Geithner and lawmakers seek deal on Bush-era tax cuts
WASHINGTON (Reuters) - President Barack Obama's top economic advisers sought to break a deadlock over taxes with leaders in Congress on Wednesday, haggling over how to extend Bush-era rates while the country struggles with sky-high debt.
Treasury Secretary Timothy Geithner, who is leading talks for the White House along with budget director Jack Lew, said congressional Republicans and Democrats held a "civil, constructive discussion," but declined to give specifics.
Obama expressed confidence a deal could be reached.
"There are going to be ups and downs in this process but I'm confident that we're going to be able to get it done," he told reporters at the White House.
Meanwhile Obama's commission to balance the U.S. budget softened a proposed tax overhaul to win broader support for a plan to slash the federal deficit.
The White House withheld comment on the panel's proposals, giving space to its leaders to build political support.
On Wednesday, co-chairmen of the deficit panel were actively seeking the backing of their fellow panel members.
They need 14 of 18 panel members to support their plan to trigger a vote in Congress. A final vote was set for Friday.
Political support on the tax issue is a top concern for Obama before the end of the year.
Democrats want to extend lower tax rates only on individual income up to $200,000, while Republicans want to extend lower rates for the wealthiest Americans, too.
Obama and many fellow Democrats say extending tax cuts for top earners would cost an unaffordable $700 billion at a time when the country is trying to bring its deficit under control. Republicans say higher taxes would hurt the economic recovery.
"We went through everything on the table," Geithner told reporters after his first meeting with lawmakers. "We also agreed, this is very important, that we are not going to characterize the discussions in the room."
Another meeting was scheduled for later in the day.
FINDING COMMON GROUND
The parties continued to haggle outside closed doors.
Senate Republican leader Mitch McConnell wrote Senate Democratic Leader Harry Reid on Wednesday pledging to block any other legislation that might come up until Congress acts on the tax issue and agrees on a measure to fund the government for the next several months.
"With little time left in this congressional session, legislative scheduling should be focused on these critical priorities," McConnell wrote.
The House of Representatives, which is under Democrats' control until the end of the year, is set to vote on Thursday to extend only the middle-class tax cuts that are set to expire at the end of the year.
That vote is seen as a chance for liberals to go on record against Republican demands. Majority Leader Steny Hoyer said it would not undermine the Geithner-led talks.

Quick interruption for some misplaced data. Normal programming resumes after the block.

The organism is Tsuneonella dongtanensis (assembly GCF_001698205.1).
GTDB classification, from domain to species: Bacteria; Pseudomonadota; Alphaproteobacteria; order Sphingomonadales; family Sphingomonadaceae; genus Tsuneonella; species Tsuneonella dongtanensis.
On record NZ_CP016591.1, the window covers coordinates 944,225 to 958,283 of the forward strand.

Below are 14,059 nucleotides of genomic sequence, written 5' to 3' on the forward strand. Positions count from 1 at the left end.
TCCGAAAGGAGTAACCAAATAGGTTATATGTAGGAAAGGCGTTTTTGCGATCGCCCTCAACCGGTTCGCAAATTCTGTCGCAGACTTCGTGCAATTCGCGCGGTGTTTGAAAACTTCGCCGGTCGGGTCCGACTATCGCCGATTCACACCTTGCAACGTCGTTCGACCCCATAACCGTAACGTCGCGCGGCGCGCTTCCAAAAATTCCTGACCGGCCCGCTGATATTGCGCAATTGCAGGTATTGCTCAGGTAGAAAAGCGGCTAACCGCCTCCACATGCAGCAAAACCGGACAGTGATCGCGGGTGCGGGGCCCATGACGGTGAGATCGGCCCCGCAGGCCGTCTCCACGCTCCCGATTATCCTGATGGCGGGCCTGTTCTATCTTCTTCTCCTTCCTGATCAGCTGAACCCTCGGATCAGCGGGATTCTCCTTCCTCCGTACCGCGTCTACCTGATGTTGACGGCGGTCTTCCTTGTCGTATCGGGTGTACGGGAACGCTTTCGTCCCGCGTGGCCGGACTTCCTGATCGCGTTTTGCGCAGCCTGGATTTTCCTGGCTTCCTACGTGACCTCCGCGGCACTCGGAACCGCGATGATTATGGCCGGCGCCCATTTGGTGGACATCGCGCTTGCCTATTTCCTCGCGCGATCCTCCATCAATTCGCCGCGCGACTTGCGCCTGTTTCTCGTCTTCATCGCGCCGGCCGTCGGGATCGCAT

"I don't think it will undermine it, nor is it an attempt to embarrass Republicans," he said.
If Congress does not act, all taxpayers could see smaller paychecks come January, as a host of tax cuts including those on wages enacted under former President George W. Bush expire.
Republicans have little incentive to bargain with Democrats and have already said that if Congress fails to extend the tax cuts by year-end, they will take up the issue when they assume control of the House in January.
But the looming expiration has begun to unnerve investors, worried both about personal income tax rates as well as taxes on dividends and capital gains. Lawmakers are debating both personal income and investment taxes together and sources say there is no move to decouple them in the push for a deal.
Given the December 31 deadline, Wall Street is more concerned about tax cuts than America's ballooning deficit, although both are of concern over the long term.
Geithner's meetings on Capitol Hill come a day after Obama met congressional leaders at the White House, seeking an as-yet elusive compromise on the tax debate.
Many analysts expect the most likely deal would be an extension for all income groups, lasting for one to three years, though a deadlock is not discounted.
Expiration of all the lower tax rates, especially those for the middle class and lower-income Americans, would harm the U.S. economic recovery, many economists say.
It could cut economic growth by roughly 1 percentage point a year, according to some Wall Street estimates, though many believe any bump in taxes would be short term.
Short-term, any deal to extend the Bush tax cuts will make it more difficult to balance the budget and trim the $13.8 trillion federal debt.
Extending the low rates under the Democrats' plan would bring in $2.9 trillion less in revenue over a decade, while the cuts the Republicans want for top wage earners would cost the country an additional $700 billion over ten years.
(Additional reporting by Andy Sullivan)
(Writing by Jeff Mason and Kim Dixon; Editing by Cynthia Osterman and Todd Eastham)
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